8 Ball In The Wind

Wednesday, May 10, 2017

British Government Promotes Highway Planning Involving Motorcycles

There is a British website called the "Motorcycle Framework" that I think everyone involved in the Washington State Transportation and Licensing Departments should examine closely.  It speaks so eloquently of how safety and transportation planning can be blended so that motorcycles and "other vulnerable road users" are considered equally with other road users.  So much of what this website speaks to sounds as if it were coming from a motorcycle rights activist.  Instead it is on a page sponsored by the National Police Chiefs Council, the Motorcycle Industry Council, and Highways England.  Law enforcement, motorcyclists, and transportation blended together.  I find it amazing, and what is on it speaks even more to the heart of motorcyclists issues in transportation.  Both regarding safety and being ignored in basic transportation planning.

"Failure to consider all modes of transport, including motorcycling, denies the opportunity to create fully rounds transport policies, which are relevant to all who need to use transport for differing purposes and in widely varying circumstances.  This narrow approach to transport policy also fails to maximise the opportunities that exist to reduce urban traffic congestion and pollution - an area where motorcycle can play a significant role."  This coming from a government website?  Wow!

It does demonstrate that in order to be serious about lowering fatality rates among motorcyclists is not a single aspect "education/safety" issue.  But a multi-fold integrated comprehensive approach containing mainstream transportation policy inclusion, infrastructure improvements, advances in vehicle technology, as well as the human factor with training and education.  By combining all these aspects, and recognizing the manifold benefits of motorcycles, a truly fair and balanced transportation plan can be achieved.  Unlike what appears to be the current plan here in Washington State which prioritizes; ferries, and the Sound Transit’s light rail system, and other forms of ‘public transportation’ over privately owned vehicles and highway maintenance.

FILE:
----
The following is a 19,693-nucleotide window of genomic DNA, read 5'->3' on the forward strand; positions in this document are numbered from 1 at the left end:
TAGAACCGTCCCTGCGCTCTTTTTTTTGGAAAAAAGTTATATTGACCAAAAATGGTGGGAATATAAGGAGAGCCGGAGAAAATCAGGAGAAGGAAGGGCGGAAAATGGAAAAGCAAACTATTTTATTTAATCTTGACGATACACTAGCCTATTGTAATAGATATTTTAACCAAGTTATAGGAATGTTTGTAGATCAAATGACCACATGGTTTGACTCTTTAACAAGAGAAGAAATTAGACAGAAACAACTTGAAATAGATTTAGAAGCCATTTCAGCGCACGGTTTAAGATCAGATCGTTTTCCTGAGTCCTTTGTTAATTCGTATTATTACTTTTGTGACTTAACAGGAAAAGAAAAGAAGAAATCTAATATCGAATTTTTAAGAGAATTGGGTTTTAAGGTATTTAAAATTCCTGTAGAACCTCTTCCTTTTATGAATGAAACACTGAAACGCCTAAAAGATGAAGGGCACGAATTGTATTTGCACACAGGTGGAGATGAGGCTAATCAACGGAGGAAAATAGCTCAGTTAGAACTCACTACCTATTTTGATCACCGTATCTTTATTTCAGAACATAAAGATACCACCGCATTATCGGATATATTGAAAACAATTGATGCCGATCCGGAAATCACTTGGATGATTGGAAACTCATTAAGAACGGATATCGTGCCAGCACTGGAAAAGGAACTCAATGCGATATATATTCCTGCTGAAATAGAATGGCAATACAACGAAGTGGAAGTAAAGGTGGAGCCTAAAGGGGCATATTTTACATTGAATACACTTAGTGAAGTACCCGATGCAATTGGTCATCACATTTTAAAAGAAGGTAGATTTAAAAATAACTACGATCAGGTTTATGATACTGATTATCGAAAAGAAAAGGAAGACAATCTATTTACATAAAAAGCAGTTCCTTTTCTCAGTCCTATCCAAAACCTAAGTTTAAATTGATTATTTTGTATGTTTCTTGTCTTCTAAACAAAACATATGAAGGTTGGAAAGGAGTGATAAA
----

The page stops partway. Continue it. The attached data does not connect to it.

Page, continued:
Another quote from the Motorcycle Framework website speaks directly to the current heavily burdened 'public transportation' in the metro areas of Washington state; "It has been contended that it would be a bad thing if people chose motorcycles over the bus or train.  Industry contends the contrary.  In many urban areas, buses and trains are already beyond sensible or comfortable passenger carrying capacity, which reduces their attractiveness to both existing and potential new users.  If a proportion of bus and train users were to switch to motorcycles, valuable capacity would be opened which would then be more attractive to those current car users who would never consider riding a motorcycle or bicycle.  Transport usage and choices start to balance better than at present."  
In this example, a portion of the passengers from the overcrowded public transportation could choose to ride motorcycles, freeing up seats for current single occupant automobile drivers.  This would open up more highway room for motorcycles as the number of single occupant automobiles began to lower.  The overall effect, while possibly small, would still be reducing congestion overall, and possibly by a significant margin.

In late 2014, English Trade Unions Congress data showed that average commute times had risen over the previous five years for all modes of commuting transport.  That is, except for motorcycles.  They actually had experienced a decrease in overall average commute time.  In 2011 a Belgian study by Transport and Mobility Leuven showed that a modal shift of 10% from private cars to motorcycle reduces lost vehicle hours in congestion on a main train roadway by 63% for everybody using the route (not just the motorcyclists).  Another 2011 study published by Pierre Kopp showed that the 36% increase in motorcycle traffic in Paris between 2000 and 2007 accounted for a net benefit of 168 million Euros ($182 million).

I cannot think of a more appropriate, or more fitting way to conclude this blog post than with another excerpt from Motorcycle Framework; "So, not only are there significant benefits to the individual of changing to motorcycles in terms of reduced journey times, but the reduced congestion is beneficial to both society, business, and the public purse.

Whichever way one considers the issue, if motorcycles are considered in a properly integrated approach to policy, greater opportunities to reduce casualties and to solve our overall transport problems are opened up."

Catch you on the road sometime...

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